How to Make a Shortlist of NDIS Providers

You’ve got an NDIS plan; and that’s great. But ‘unlocking’ your plan and choosing the right support provider to get the ball rolling can feel like you’ve got over one hurdle only to be faced with another.

The best way to help you make the choice about which NDIS provider is right for you and your teen or young adult is to establish your priorities and assess prospective providers by having detailed conversations and asking lots of questions. But with so many providers to choose from, the first step is to establish a shortlist of providers.

Use this step-by-step guide to come up with a shortlist.

Step 1: Make a list of potential providers

Your Coordinator of Supports can help you with a list of NDIS providers that can provide the services in your plan, or you can visit the NDIS or Department of Communities (Disability Services).

Sometimes you can find out about good providers from friends and acquaintances or by searching social media.

Be sure to look at your options, there are many providers out there that offer the services listed in your plan – but they are not all the same, and not all providers will suit you and your family.

Establish if the prospective Provider is registered with the NDIS. Confirm if they provide the core services you need. Check if they work in your area and with people like your child. Find out how long the organisation has been around and how many people they currently support. Also have a look at any ‘quality reports’ carried out on the prospective provider.

Step 2: Check if the provider has experience with people like you: teens and young adults and their families

People at different phases in their life will have different needs and priorities. It’s really important to choose a provider that can relate to your child and that understands your family and the stage of life your child is at. Some providers specialise in supports for young children and some focus on supporting older people. You need to make sure that your provider understands the particular goals and considerations of young people.

A prospective provider’s website may have identified that they work with teens and young adults, but you should establish whether they have a specific interest and demonstrated expertise in supporting teens, young adults and their families.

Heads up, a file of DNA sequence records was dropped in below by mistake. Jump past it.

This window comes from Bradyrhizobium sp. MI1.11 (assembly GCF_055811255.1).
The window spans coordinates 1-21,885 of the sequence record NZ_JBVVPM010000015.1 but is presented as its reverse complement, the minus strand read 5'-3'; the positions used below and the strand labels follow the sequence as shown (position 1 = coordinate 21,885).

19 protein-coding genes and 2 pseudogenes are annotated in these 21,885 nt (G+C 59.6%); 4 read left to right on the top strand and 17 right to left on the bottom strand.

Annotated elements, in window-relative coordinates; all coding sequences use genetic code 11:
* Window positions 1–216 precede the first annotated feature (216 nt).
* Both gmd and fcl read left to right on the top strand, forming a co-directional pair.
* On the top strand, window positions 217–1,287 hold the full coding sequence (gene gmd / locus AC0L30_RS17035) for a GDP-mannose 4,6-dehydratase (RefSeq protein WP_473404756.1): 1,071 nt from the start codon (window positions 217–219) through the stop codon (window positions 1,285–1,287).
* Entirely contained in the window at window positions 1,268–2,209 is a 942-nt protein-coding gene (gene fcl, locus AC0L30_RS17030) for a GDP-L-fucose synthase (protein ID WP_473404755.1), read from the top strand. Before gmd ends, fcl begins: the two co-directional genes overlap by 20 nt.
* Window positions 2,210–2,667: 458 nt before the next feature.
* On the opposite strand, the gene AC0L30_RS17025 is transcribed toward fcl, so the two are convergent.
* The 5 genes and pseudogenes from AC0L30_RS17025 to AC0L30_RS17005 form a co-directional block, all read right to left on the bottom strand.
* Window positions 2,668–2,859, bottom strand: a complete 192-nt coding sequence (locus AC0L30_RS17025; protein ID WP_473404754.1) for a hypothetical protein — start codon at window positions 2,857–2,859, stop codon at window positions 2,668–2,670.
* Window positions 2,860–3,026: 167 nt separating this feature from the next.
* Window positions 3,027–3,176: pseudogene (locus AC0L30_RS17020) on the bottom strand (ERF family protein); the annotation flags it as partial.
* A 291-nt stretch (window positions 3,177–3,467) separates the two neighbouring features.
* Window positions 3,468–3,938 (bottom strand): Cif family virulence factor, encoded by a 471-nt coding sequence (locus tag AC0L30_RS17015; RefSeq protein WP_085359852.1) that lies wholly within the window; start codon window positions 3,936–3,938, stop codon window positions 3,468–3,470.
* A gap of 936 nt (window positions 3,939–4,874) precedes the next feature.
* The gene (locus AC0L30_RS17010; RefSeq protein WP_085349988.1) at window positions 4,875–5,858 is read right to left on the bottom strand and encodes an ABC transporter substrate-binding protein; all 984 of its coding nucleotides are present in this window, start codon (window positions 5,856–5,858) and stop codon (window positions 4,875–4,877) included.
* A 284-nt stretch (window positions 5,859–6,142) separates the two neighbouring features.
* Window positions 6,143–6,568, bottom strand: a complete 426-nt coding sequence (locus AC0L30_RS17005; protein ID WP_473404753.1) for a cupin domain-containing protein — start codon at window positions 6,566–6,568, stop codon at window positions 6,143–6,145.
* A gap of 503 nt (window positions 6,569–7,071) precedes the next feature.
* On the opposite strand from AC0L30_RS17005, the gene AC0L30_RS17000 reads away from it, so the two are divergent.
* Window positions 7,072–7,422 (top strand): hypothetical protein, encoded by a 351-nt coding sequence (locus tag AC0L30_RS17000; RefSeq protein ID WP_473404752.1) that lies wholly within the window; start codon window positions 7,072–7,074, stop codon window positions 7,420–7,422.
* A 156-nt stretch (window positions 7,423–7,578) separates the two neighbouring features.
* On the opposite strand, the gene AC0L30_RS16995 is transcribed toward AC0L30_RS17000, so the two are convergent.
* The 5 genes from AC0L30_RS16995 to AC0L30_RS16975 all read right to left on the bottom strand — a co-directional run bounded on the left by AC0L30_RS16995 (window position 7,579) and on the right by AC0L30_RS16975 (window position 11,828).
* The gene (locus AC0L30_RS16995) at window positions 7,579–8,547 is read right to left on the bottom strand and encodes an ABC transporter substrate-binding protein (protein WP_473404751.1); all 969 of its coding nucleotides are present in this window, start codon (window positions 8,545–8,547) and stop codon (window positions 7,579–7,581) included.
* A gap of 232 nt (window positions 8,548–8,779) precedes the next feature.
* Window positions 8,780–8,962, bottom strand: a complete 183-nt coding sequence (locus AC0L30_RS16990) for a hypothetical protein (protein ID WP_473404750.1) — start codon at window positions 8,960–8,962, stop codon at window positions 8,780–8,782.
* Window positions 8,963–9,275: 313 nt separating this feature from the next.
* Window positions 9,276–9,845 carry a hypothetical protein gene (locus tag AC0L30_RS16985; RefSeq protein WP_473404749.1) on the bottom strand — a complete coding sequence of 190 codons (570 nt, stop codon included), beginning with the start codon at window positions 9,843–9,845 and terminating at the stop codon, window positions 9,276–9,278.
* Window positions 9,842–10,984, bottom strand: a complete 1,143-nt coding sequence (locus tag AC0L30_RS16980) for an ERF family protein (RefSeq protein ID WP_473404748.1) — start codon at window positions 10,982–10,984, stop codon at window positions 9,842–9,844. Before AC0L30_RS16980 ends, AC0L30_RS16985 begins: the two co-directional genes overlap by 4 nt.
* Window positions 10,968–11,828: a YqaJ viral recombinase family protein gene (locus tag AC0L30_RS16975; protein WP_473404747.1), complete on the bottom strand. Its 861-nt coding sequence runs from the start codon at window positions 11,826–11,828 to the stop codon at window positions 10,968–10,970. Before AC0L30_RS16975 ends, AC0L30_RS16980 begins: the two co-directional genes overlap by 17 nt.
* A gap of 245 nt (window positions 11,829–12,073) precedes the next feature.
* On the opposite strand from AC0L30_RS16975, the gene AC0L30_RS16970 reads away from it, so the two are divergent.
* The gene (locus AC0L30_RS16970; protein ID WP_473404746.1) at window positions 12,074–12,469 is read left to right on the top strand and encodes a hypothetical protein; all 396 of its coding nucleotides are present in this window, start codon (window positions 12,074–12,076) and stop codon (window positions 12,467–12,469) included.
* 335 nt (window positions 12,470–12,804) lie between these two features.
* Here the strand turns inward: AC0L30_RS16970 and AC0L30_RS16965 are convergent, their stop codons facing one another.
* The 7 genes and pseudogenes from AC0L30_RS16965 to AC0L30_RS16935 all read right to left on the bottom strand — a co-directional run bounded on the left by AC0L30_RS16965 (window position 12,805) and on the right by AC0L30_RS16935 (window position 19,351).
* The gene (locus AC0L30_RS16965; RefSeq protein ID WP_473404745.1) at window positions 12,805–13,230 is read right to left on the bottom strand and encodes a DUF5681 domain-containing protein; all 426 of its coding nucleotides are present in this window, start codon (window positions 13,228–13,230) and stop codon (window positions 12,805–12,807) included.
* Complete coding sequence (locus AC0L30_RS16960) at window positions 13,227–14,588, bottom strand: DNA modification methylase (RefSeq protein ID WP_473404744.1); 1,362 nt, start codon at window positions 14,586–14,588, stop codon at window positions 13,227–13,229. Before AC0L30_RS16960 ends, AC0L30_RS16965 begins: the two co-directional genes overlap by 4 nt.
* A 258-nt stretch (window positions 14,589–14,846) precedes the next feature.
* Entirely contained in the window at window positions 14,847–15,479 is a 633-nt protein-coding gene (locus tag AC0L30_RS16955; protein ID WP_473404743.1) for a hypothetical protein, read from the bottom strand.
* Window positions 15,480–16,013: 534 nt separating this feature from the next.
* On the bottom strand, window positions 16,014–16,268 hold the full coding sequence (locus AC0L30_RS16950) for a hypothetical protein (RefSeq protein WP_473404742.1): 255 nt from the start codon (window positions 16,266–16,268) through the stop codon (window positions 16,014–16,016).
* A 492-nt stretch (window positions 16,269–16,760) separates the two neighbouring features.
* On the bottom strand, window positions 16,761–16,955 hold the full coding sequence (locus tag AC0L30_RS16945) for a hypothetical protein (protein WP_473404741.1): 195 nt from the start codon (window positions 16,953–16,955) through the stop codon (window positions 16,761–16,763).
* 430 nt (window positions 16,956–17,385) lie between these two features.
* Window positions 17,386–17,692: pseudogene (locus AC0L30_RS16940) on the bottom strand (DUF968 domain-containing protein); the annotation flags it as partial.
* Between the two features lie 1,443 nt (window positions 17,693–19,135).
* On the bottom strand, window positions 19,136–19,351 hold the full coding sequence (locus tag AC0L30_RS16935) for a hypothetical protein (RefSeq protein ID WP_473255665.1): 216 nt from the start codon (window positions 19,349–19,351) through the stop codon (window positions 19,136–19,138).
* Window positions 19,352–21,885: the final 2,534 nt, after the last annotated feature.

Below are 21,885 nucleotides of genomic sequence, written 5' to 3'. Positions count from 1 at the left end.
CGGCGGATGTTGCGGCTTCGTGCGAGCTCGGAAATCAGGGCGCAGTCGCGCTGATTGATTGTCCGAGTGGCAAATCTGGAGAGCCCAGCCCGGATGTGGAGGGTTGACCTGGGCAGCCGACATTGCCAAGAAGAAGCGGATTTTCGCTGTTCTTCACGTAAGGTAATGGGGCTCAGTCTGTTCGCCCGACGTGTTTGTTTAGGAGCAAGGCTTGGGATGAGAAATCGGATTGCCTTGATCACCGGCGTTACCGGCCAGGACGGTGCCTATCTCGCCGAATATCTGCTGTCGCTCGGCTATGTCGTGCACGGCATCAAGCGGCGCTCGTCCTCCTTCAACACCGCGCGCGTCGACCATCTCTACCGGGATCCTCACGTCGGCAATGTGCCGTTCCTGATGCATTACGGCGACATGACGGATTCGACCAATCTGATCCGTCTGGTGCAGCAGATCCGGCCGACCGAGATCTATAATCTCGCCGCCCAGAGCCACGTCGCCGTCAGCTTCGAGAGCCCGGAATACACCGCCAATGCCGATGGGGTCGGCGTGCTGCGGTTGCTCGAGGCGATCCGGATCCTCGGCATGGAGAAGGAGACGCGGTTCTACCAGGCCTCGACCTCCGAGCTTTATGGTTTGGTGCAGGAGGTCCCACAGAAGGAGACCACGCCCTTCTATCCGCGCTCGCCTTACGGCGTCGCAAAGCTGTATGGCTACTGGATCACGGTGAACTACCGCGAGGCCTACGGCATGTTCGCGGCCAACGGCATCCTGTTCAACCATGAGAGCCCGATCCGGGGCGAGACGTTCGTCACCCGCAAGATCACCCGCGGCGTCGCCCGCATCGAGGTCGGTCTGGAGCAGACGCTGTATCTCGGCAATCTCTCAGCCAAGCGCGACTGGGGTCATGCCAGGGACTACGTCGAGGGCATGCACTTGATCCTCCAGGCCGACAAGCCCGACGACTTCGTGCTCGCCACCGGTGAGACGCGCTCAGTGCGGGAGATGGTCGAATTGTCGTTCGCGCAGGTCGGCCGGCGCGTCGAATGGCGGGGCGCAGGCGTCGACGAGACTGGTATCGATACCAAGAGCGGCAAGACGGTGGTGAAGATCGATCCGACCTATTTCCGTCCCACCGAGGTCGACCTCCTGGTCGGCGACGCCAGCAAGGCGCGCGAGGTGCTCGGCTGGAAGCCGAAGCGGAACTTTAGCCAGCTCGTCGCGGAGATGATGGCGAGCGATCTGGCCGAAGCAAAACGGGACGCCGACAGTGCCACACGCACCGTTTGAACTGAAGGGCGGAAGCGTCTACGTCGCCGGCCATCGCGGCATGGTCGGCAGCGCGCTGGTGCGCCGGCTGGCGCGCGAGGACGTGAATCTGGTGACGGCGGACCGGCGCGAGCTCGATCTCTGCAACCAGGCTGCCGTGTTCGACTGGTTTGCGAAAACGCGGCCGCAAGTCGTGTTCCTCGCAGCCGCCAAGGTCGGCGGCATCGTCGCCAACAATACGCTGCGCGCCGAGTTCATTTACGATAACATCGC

For example, they should have experience supporting young people going through the transition from school to work or from the family home to their own place. The provider should understand the particular challenges and opportunities, and have experience supporting people to navigate through these testing yet exciting times. Ask them to demonstrate they can provide practical support to help your child get the life they really want.

If they can demonstrate a focus on teens and young adults consider if you can develop a relationship with the provider and the people working there, and if there is potential for trust. Can you see it working for your family in the long term? You need to make a connection – remember you’re relying on them to get your child the life they want.

Step 3: Check them out online

Once you have your list of the potential providers, look for evidence that will indicate if they are for you.

Check out the provider’s website – does it have the right feel and does it say things that resonate with you? Take a look at who the organisation leaders are and their background. Do you get the feeling they could be the kind of people you could get along with?

Check out their Facebook page, their blog and any other social media. Find out if they are actively writing and sharing useful information relevant to teens and young adults.

Step 4: Assess whether the provider can give you what’s important to your family

Talk with each provider on your shortlist and assess whether they can give you what’s important to you. Ask about their philosophy and approach to the provision of support and their values. Does this resonate with you? If not, it’s unlikely they will be a good fit.

Your provider should also be able to help your child get what they need as long as its within the scope of the plan and its budget. So ask if your provider can help you make changes within the scope of the plan.  

Final thoughts

Once you’ve got your shortlist, speak with these providers to get an idea of their approach and style.

When you’re speaking with your prospective provider, pay attention to whether they are happy to answer your questions. Are they respectful, patient and focused on you? Are they able to provide clear and informative answers that tell you what you need to know? Look for a provider that listens to you and is prepared to help you get there – no matter how long it takes.  

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